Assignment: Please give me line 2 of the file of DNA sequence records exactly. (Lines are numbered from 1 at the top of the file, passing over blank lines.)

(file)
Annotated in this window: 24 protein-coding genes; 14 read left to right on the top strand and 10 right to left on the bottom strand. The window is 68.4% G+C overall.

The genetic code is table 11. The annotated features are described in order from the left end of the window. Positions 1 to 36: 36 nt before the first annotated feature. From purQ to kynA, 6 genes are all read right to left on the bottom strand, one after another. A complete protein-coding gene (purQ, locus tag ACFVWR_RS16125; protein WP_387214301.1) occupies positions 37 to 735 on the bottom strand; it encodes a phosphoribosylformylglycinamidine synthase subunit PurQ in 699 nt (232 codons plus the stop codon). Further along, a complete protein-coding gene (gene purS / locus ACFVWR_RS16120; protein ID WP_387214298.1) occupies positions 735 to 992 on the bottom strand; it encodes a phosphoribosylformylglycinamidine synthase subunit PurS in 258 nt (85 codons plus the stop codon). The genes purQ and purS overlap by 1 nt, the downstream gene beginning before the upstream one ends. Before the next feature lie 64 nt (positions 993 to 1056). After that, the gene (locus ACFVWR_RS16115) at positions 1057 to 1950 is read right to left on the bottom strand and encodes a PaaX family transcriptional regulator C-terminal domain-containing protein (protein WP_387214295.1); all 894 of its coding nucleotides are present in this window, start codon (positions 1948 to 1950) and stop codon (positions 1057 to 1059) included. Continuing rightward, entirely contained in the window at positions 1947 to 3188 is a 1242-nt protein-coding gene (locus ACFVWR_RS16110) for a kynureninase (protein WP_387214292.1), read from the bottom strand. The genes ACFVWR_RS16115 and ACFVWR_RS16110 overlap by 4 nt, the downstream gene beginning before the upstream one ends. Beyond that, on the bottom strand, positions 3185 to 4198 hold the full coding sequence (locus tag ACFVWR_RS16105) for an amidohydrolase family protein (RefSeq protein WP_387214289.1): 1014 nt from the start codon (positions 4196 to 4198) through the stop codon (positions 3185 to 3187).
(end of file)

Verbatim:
The genetic code is table 11. The annotated features are described in order from the left end of the window. Positions 1 to 36: 36 nt before the first annotated feature. From purQ to kynA, 6 genes are all read right to left on the bottom strand, one after another. A complete protein-coding gene (purQ, locus tag ACFVWR_RS16125; protein WP_387214301.1) occupies positions 37 to 735 on the bottom strand; it encodes a phosphoribosylformylglycinamidine synthase subunit PurQ in 699 nt (232 codons plus the stop codon). Further along, a complete protein-coding gene (gene purS / locus ACFVWR_RS16120; protein ID WP_387214298.1) occupies positions 735 to 992 on the bottom strand; it encodes a phosphoribosylformylglycinamidine synthase subunit PurS in 258 nt (85 codons plus the stop codon). The genes purQ and purS overlap by 1 nt, the downstream gene beginning before the upstream one ends. Before the next feature lie 64 nt (positions 993 to 1056). After that, the gene (locus ACFVWR_RS16115) at positions 1057 to 1950 is read right to left on the bottom strand and encodes a PaaX family transcriptional regulator C-terminal domain-containing protein (protein WP_387214295.1); all 894 of its coding nucleotides are present in this window, start codon (positions 1948 to 1950) and stop codon (positions 1057 to 1059) included. Continuing rightward, entirely contained in the window at positions 1947 to 3188 is a 1242-nt protein-coding gene (locus ACFVWR_RS16110) for a kynureninase (protein WP_387214292.1), read from the bottom strand. The genes ACFVWR_RS16115 and ACFVWR_RS16110 overlap by 4 nt, the downstream gene beginning before the upstream one ends. Beyond that, on the bottom strand, positions 3185 to 4198 hold the full coding sequence (locus tag ACFVWR_RS16105) for an amidohydrolase family protein (RefSeq protein WP_387214289.1): 1014 nt from the start codon (positions 4196 to 4198) through the stop codon (positions 3185 to 3187).